Center for American Progress Action

The Inflation Reduction Act Saves Arizonans With Disabilities Thousands on the High Costs of Prescriptions

The Inflation Reduction Act caps out-of-pocket costs at $2,000 per year for those on Medicare Part D. Americans such as David Ulfers need those caps to afford life-sustaining medications.

Photo shows David Ulfers smiling at the camera wearing an orange shirt

David Ulfers is pictured in August 2022. (Photo credit: David Ulfers)

On his 40th birthday, David was diagnosed with multiple sclerosis (MS). Now 45, David uses his story to advocate for the MS community as a district activist leader with the National MS Society. When he left the workforce in 2017 due to his disability, he still had access to private insurance and his copays were always reimbursed by drug manufacturers. But since enrolling in Medicare this year, he cannot qualify for any programs or coupons through drug manufacturers. In July, David was shocked to see his first bill. The copay was $4,000 for a year of treatment. He looks forward to the $2,000 price cap from the Inflation Reduction Act to help him afford his pricey but necessary prescriptions.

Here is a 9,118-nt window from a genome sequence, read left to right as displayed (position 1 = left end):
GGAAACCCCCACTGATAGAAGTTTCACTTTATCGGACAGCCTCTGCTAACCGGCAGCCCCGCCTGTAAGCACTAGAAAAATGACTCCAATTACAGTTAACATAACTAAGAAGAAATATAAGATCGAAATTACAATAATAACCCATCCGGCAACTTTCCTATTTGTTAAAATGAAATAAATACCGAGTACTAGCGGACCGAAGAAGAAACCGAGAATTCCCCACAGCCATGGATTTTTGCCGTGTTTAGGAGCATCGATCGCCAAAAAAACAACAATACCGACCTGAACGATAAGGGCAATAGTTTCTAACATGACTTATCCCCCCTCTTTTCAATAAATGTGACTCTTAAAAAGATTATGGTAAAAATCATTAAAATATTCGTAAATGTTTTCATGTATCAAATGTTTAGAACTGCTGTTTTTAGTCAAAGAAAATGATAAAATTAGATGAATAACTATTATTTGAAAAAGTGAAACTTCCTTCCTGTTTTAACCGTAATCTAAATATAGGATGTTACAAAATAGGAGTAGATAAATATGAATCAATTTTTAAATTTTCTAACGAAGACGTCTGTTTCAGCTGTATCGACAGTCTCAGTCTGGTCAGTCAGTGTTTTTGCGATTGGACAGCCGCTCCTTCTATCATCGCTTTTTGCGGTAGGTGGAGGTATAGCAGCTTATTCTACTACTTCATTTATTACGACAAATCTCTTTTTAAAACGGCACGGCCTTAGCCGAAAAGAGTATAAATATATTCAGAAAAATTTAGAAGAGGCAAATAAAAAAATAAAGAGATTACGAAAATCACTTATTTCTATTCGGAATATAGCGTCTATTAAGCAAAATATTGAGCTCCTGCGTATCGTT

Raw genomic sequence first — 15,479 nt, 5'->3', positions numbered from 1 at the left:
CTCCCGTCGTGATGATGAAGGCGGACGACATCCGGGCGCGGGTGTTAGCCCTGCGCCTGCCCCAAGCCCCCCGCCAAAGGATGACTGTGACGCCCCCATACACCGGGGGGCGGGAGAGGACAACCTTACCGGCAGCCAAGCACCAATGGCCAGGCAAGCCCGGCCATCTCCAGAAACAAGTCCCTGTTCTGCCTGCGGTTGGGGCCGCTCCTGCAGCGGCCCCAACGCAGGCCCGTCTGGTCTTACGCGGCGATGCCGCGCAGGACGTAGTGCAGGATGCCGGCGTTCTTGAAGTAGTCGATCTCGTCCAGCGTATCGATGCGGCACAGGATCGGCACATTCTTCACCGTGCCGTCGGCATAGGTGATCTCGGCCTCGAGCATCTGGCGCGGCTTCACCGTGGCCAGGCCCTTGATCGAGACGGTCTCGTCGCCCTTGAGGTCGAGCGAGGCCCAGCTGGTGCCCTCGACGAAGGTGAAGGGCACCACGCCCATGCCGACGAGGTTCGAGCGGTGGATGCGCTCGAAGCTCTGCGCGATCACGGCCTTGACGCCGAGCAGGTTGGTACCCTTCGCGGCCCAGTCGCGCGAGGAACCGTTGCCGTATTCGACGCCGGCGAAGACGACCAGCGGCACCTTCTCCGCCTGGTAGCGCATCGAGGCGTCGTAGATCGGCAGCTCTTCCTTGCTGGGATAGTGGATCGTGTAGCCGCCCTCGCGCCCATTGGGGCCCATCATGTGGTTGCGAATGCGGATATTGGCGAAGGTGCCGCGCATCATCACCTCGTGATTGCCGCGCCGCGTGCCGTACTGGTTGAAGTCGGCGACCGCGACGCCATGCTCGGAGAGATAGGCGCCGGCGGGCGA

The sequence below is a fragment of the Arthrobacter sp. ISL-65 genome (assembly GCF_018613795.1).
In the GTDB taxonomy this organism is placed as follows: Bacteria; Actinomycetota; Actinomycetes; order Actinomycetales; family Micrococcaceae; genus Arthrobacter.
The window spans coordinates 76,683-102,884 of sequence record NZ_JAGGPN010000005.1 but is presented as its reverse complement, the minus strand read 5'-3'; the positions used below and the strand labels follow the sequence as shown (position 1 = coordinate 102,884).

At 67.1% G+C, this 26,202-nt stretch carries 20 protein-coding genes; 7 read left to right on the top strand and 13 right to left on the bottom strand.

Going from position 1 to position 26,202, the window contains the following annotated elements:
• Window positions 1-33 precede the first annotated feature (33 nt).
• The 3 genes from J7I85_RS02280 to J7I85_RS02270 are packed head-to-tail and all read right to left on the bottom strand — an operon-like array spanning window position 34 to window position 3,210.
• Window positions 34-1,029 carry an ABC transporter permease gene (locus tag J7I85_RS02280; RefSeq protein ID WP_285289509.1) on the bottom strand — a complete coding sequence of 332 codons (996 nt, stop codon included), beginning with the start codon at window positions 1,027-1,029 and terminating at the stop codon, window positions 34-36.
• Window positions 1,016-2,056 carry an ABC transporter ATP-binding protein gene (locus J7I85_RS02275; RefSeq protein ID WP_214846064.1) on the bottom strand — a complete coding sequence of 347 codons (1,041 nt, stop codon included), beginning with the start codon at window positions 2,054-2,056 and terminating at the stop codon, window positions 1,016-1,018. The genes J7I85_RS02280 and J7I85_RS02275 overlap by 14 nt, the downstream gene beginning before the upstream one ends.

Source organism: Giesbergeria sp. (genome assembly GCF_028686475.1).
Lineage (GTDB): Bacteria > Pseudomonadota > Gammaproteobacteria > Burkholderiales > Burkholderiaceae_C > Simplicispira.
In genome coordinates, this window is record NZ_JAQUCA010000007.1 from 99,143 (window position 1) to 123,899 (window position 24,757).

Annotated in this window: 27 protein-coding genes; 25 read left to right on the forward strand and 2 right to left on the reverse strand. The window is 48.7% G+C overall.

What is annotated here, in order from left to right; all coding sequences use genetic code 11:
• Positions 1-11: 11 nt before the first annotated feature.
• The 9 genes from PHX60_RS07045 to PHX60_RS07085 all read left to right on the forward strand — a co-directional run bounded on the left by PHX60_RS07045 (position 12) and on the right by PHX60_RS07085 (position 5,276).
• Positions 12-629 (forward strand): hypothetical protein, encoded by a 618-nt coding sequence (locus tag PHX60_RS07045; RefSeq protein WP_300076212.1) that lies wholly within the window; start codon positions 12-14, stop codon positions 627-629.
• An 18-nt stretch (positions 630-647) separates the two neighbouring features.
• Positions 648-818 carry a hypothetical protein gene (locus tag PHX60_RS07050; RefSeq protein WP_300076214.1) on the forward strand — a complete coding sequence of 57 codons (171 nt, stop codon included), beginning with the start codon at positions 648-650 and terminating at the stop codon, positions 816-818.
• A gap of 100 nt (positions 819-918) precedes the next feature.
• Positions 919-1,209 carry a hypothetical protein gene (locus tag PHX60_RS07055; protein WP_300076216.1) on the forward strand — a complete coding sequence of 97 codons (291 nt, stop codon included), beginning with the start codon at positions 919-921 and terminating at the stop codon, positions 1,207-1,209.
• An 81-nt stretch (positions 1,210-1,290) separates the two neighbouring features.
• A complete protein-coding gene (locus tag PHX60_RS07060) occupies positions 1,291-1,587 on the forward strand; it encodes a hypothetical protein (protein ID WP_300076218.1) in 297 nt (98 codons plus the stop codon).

I have started looking into enrolling in drug trials so I can hopefully get better treatment with a lower cost. I’m hoping that the trial drug will help my condition and help me avoid the $4,000 copay I have with Medicare. David Ulfers

By enabling Medicare to negotiate with drug companies and capping out-of-pocket costs, the Inflation Reduction Act protects Americans from Big Pharma.

Read more stories on how recent legislation has benefited Americans

This collection features stories from people in Arizona, Georgia, Nevada, and New Hampshire whose lives have been improved by the legislation passed during the Biden administration’s first two years.

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